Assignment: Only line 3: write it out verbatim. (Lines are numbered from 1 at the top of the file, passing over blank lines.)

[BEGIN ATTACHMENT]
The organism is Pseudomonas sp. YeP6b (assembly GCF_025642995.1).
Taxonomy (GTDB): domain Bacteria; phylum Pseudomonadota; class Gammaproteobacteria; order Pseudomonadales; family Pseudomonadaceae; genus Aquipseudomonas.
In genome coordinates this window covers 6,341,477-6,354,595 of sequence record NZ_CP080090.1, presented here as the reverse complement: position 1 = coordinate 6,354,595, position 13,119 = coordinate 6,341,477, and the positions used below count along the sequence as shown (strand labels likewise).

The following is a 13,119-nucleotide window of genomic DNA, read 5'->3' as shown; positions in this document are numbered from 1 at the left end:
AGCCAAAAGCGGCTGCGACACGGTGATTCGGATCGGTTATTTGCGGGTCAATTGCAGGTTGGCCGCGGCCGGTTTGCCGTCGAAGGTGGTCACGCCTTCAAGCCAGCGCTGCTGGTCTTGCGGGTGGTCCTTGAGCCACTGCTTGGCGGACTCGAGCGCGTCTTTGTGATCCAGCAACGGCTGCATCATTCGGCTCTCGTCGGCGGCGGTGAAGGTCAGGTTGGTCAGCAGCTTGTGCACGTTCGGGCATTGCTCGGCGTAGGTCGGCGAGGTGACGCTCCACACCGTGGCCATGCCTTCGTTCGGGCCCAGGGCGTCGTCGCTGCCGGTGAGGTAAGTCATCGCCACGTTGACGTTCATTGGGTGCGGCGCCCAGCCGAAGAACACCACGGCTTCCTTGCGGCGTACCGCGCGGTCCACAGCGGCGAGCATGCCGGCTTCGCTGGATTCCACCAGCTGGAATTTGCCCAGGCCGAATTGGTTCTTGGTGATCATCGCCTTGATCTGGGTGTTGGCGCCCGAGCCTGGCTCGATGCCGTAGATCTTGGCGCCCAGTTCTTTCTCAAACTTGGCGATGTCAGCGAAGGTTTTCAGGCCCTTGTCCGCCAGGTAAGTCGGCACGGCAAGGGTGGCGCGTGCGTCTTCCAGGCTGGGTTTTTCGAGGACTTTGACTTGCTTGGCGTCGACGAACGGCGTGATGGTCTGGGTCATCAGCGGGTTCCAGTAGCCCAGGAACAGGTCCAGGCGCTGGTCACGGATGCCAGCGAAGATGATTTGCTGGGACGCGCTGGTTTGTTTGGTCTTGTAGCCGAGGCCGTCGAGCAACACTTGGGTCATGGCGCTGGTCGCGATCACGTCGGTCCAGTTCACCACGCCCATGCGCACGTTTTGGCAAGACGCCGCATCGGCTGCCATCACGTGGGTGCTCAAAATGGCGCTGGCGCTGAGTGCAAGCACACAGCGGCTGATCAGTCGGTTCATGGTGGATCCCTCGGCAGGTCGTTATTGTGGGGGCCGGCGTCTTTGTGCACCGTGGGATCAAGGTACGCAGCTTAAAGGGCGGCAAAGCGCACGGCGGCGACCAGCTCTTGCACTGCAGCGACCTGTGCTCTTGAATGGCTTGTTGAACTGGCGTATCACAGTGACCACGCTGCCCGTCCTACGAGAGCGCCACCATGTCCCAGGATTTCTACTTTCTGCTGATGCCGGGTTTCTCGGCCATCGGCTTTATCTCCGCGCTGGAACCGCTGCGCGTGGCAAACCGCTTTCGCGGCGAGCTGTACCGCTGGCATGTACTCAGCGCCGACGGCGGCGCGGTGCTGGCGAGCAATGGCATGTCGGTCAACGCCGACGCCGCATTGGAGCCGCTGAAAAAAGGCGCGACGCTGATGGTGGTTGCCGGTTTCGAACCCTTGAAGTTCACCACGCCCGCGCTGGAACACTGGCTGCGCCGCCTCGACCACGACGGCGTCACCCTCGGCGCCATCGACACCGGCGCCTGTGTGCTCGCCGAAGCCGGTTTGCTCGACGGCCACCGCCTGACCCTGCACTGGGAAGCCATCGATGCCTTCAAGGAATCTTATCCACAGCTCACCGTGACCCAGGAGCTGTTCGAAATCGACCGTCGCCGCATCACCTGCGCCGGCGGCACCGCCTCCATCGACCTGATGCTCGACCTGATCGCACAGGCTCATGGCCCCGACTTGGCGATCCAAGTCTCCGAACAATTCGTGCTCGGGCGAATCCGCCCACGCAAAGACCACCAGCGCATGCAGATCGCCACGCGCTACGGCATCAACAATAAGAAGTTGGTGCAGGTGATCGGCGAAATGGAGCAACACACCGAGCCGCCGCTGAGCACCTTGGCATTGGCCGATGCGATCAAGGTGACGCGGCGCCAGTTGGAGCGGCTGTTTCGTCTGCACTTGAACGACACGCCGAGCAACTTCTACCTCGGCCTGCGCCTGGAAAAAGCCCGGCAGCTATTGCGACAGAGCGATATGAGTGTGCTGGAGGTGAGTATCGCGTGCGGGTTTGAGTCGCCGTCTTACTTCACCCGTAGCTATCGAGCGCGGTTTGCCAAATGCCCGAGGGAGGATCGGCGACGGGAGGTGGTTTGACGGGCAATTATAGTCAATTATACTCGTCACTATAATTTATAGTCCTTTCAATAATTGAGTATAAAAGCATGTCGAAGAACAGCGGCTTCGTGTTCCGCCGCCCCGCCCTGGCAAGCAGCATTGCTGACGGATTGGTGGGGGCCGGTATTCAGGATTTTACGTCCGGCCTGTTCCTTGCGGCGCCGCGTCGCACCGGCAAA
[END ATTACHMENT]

In genome coordinates this window covers 6,341,477-6,354,595 of sequence record NZ_CP080090.1, presented here as the reverse complement: position 1 = coordinate 6,354,595, position 13,119 = coordinate 6,341,477, and the positions used below count along the sequence as shown (strand labels likewise).